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There are a couple of situations where math should make a coach’s decision obvious, but the Ravens’ decisions the past few weeks haven’t really been about “analytics” at all. They’ve been about Harbaugh evaluating his team in ways that sound more old-school than new, arriving at football decisions rather than mathematical ones, and then watching them not work out. The outcomes have been bad for the Ravens, but they haven’t come down to math nearly as much as they’ve come down to football rationale. If we accept that aggressive coaches are just coaching football rather than attempting a full-on Excel takeover of the sport, we’ll understand them better and unlock a more productive way to evaluate their decisions in critical moments.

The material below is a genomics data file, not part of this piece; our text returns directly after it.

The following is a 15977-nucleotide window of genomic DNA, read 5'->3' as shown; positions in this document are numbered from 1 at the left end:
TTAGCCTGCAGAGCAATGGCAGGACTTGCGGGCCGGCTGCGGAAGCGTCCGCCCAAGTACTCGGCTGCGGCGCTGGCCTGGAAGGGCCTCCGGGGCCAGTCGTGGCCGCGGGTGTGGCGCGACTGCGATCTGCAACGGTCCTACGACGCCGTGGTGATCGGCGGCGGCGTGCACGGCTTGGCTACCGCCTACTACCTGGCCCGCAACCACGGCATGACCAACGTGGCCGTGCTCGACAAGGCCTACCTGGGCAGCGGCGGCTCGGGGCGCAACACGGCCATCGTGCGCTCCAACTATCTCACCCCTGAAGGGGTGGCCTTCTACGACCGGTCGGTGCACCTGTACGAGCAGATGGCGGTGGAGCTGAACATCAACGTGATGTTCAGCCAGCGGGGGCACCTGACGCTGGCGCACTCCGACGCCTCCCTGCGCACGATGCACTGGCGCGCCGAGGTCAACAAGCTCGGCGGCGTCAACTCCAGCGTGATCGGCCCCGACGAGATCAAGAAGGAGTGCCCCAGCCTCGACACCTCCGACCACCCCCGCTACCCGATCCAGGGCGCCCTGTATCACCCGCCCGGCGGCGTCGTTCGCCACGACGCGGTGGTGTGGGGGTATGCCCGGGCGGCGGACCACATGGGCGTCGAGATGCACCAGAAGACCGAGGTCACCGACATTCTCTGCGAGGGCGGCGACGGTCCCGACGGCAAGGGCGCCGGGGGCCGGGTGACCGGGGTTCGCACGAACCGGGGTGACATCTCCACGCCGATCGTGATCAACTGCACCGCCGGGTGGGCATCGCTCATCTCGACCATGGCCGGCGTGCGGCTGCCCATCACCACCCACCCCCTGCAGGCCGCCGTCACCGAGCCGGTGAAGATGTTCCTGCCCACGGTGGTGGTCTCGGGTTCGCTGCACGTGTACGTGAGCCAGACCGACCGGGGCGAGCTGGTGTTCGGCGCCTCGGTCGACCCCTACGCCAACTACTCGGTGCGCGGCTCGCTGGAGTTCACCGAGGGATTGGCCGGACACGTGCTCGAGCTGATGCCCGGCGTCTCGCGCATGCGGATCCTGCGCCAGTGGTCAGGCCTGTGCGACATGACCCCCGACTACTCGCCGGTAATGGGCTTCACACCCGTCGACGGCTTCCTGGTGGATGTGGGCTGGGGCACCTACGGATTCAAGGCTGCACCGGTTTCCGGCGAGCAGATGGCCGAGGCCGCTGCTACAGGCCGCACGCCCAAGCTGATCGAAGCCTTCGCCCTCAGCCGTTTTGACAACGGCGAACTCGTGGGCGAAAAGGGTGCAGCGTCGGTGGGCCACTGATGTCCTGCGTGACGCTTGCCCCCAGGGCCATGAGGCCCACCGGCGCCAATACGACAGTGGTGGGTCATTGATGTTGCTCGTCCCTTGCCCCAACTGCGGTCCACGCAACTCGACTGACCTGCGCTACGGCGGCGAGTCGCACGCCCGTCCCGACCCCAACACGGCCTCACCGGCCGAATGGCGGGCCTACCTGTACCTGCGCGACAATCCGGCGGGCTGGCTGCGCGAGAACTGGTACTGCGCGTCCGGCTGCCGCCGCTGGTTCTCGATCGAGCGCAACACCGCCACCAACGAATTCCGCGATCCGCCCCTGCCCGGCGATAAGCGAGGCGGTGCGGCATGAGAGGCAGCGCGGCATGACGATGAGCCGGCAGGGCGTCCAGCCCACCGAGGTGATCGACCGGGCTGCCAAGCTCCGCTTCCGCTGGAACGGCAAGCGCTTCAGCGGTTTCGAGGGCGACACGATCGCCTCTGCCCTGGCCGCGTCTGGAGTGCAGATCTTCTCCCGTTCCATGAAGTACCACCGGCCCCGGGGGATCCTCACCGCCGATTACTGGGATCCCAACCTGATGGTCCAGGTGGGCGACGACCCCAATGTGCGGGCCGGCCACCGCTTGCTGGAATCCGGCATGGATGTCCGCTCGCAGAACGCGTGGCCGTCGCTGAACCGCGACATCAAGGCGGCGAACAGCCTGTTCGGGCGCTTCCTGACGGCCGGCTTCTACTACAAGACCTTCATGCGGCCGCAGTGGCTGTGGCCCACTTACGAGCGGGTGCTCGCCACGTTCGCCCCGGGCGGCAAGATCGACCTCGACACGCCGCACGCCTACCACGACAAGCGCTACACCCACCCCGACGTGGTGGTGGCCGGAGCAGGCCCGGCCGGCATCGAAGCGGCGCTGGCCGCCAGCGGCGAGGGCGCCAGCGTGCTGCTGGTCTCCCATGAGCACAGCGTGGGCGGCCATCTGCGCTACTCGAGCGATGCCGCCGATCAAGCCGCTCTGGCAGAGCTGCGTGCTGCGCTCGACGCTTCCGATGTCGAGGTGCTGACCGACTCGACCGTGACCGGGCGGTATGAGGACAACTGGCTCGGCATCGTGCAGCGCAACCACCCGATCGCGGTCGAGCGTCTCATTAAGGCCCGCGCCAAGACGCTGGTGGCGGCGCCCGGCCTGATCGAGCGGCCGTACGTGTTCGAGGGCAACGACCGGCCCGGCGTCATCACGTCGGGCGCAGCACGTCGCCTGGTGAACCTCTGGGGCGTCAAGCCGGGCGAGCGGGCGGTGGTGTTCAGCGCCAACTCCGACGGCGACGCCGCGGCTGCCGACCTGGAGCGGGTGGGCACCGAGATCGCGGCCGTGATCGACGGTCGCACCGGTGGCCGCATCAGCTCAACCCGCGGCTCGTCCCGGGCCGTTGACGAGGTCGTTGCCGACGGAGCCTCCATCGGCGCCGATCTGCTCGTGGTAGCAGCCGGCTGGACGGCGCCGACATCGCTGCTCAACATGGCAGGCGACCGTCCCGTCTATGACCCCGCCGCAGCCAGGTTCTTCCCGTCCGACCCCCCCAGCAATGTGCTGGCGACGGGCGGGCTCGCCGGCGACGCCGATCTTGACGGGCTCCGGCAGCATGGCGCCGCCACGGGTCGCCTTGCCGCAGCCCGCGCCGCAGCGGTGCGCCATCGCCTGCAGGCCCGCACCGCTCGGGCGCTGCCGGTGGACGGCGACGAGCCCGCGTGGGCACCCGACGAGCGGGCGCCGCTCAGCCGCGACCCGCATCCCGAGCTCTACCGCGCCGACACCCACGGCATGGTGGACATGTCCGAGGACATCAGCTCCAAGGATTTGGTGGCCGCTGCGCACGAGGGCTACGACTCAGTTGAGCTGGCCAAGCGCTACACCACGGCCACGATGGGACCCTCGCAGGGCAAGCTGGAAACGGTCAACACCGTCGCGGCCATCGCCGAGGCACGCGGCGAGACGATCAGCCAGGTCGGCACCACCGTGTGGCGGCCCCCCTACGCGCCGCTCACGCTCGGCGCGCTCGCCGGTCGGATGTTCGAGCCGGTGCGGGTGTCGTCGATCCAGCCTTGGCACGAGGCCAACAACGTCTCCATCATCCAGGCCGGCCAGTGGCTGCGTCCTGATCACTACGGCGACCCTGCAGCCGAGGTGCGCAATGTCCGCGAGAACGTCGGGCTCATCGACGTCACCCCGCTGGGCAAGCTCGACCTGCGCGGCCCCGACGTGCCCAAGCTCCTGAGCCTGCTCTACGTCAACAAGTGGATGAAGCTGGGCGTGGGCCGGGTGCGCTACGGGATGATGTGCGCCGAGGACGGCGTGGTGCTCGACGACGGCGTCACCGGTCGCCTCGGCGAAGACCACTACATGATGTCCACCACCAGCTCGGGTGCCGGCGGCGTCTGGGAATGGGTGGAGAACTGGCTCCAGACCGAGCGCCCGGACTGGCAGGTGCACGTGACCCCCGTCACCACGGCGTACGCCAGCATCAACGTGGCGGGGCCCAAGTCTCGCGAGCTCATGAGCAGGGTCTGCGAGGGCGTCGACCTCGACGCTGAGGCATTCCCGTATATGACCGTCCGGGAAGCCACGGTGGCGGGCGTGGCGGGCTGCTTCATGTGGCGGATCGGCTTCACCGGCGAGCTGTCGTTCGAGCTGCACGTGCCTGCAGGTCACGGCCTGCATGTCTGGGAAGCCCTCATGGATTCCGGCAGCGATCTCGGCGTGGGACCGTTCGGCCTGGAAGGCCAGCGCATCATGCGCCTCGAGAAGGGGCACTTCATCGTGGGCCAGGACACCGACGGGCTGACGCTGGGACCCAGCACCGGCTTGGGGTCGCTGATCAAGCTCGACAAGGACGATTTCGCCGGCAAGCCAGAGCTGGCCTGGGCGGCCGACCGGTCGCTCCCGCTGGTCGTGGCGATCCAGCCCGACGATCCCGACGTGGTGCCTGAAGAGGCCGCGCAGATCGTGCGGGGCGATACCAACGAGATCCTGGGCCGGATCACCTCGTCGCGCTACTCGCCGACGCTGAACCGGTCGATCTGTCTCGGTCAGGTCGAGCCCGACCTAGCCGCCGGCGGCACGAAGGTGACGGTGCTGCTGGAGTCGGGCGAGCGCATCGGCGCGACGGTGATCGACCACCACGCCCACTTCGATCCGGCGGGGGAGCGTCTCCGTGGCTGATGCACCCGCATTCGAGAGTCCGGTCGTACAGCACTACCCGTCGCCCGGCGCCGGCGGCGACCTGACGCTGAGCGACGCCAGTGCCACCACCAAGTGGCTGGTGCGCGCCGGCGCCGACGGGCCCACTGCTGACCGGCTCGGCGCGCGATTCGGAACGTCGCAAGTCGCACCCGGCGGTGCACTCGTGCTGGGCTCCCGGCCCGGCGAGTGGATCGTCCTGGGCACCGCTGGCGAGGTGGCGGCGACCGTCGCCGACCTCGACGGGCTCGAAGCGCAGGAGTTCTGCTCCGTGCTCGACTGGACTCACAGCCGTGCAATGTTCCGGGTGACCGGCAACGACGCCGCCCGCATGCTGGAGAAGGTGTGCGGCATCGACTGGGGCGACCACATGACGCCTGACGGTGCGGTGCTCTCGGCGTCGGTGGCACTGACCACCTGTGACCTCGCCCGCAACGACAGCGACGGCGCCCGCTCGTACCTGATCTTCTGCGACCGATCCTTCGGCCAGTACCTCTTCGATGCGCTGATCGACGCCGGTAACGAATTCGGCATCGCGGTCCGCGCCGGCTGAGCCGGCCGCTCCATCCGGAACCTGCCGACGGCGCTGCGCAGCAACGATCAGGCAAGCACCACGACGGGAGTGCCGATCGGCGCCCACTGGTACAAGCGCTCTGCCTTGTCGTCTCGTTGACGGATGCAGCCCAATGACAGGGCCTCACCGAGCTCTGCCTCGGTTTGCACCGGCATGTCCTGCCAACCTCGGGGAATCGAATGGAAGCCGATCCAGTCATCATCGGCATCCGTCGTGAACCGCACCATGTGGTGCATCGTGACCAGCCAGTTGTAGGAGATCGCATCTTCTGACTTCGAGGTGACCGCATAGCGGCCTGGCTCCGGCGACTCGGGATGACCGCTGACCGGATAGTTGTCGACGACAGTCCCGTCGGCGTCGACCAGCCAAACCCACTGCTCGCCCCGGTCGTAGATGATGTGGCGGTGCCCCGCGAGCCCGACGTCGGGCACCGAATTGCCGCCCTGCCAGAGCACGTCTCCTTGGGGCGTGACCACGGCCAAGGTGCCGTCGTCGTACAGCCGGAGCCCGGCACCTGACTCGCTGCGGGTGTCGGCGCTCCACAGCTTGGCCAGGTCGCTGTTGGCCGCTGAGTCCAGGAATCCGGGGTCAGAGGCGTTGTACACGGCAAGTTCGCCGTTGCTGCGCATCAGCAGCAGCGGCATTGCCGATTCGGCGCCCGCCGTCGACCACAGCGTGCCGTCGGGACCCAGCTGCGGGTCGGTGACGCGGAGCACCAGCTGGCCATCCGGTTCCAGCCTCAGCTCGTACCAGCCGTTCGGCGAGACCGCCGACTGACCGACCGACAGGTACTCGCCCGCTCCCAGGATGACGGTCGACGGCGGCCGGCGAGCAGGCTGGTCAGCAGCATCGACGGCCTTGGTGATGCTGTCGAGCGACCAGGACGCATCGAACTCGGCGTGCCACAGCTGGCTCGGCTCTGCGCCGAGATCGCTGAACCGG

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On Sunday, the Ravens trailed the NFC-leading Green Bay Packers by 14 points in the fourth quarter. Baltimore scored two touchdowns to nearly pull even, the latter with 42 seconds left. It was an improbable comeback; backup quarterback Tyler Huntley was having the game of his career with Lamar Jackson injured, and the Ravens had well over a dozen absences as a result of other injuries and COVID-19 protocols. They were playing against Aaron Rodgers, and their depleted secondary had struggled to stop him and his receivers for most of the game before some critical late stops. The Ravens were missing five key defensive backs at kickoff and lost another during the game. Harbaugh did not like his team’s chances in overtime against a much healthier opponent, so he tried to win the game on a two-point conversion. It didn’t work.